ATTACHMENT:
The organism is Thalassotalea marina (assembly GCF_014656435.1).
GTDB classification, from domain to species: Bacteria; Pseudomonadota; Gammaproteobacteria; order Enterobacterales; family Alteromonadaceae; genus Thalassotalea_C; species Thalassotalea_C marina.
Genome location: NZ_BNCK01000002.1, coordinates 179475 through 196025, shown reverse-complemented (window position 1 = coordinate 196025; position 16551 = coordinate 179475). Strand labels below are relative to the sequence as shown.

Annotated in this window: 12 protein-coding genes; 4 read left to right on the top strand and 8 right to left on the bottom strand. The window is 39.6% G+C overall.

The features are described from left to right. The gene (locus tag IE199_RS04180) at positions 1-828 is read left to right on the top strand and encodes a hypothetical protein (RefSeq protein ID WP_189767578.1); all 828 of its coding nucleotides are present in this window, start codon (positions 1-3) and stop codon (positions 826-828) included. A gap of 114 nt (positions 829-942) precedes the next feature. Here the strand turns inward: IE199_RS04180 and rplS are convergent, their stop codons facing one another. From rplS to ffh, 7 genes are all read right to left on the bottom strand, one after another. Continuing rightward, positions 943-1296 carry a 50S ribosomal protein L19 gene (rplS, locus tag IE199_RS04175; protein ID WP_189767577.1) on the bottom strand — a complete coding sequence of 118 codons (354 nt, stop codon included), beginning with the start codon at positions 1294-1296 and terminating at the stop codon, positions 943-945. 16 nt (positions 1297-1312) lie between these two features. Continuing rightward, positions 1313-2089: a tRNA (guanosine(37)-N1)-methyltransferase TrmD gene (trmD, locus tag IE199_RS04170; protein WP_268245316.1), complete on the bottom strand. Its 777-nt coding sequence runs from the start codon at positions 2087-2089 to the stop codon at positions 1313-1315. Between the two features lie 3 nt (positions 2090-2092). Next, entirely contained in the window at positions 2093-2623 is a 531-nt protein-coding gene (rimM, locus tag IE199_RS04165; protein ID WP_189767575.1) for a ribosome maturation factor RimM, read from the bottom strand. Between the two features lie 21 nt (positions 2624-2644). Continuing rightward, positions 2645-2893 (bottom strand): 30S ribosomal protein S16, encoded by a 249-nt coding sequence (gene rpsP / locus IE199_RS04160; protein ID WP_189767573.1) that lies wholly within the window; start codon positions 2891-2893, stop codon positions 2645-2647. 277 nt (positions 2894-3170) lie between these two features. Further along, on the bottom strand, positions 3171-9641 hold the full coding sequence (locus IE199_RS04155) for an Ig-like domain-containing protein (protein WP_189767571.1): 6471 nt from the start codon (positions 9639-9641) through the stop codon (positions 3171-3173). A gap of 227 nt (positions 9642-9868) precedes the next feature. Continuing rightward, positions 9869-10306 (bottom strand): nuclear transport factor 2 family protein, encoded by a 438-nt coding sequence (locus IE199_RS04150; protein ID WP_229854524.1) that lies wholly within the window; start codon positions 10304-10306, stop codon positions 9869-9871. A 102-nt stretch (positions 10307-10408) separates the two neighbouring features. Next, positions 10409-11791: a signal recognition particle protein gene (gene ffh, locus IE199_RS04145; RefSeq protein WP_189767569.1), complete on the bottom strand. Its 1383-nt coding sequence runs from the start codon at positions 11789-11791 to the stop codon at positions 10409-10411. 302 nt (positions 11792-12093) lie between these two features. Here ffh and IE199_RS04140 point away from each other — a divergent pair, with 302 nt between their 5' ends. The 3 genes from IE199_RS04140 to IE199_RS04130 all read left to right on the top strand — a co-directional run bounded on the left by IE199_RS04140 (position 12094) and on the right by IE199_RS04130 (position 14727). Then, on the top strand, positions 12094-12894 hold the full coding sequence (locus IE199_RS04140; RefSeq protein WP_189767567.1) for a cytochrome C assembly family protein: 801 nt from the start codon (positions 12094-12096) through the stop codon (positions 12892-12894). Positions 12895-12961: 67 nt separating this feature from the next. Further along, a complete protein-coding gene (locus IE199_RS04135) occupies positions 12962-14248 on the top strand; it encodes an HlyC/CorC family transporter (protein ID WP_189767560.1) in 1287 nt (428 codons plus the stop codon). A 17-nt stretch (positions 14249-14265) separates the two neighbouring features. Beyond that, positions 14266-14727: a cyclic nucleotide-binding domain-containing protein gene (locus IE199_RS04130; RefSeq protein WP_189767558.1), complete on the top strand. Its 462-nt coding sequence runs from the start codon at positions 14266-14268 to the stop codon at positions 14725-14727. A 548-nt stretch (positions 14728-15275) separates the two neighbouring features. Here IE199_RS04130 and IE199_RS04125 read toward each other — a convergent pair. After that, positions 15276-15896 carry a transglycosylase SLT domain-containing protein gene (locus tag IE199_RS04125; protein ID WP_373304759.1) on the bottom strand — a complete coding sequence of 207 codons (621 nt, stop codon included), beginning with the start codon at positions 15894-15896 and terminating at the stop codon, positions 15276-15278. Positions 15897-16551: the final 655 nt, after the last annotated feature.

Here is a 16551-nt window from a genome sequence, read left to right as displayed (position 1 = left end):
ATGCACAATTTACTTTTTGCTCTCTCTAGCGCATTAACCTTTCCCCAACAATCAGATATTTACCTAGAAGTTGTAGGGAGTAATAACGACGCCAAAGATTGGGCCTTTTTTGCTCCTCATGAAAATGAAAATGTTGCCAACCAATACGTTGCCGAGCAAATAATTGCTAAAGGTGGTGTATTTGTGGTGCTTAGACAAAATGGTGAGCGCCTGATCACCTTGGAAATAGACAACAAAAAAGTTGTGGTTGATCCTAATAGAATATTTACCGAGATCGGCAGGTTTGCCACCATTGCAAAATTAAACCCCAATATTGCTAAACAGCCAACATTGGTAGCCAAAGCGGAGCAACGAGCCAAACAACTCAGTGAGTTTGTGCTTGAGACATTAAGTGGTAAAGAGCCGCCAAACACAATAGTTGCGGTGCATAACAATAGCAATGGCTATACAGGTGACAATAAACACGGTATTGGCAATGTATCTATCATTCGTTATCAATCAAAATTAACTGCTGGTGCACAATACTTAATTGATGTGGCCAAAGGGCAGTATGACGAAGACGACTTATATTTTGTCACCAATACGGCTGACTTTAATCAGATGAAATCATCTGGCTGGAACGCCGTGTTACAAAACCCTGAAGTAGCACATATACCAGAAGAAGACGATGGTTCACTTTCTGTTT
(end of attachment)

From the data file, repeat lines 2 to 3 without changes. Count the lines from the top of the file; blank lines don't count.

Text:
GTDB classification, from domain to species: Bacteria; Pseudomonadota; Gammaproteobacteria; order Enterobacterales; family Alteromonadaceae; genus Thalassotalea_C; species Thalassotalea_C marina.
Genome location: NZ_BNCK01000002.1, coordinates 179475 through 196025, shown reverse-complemented (window position 1 = coordinate 196025; position 16551 = coordinate 179475). Strand labels below are relative to the sequence as shown.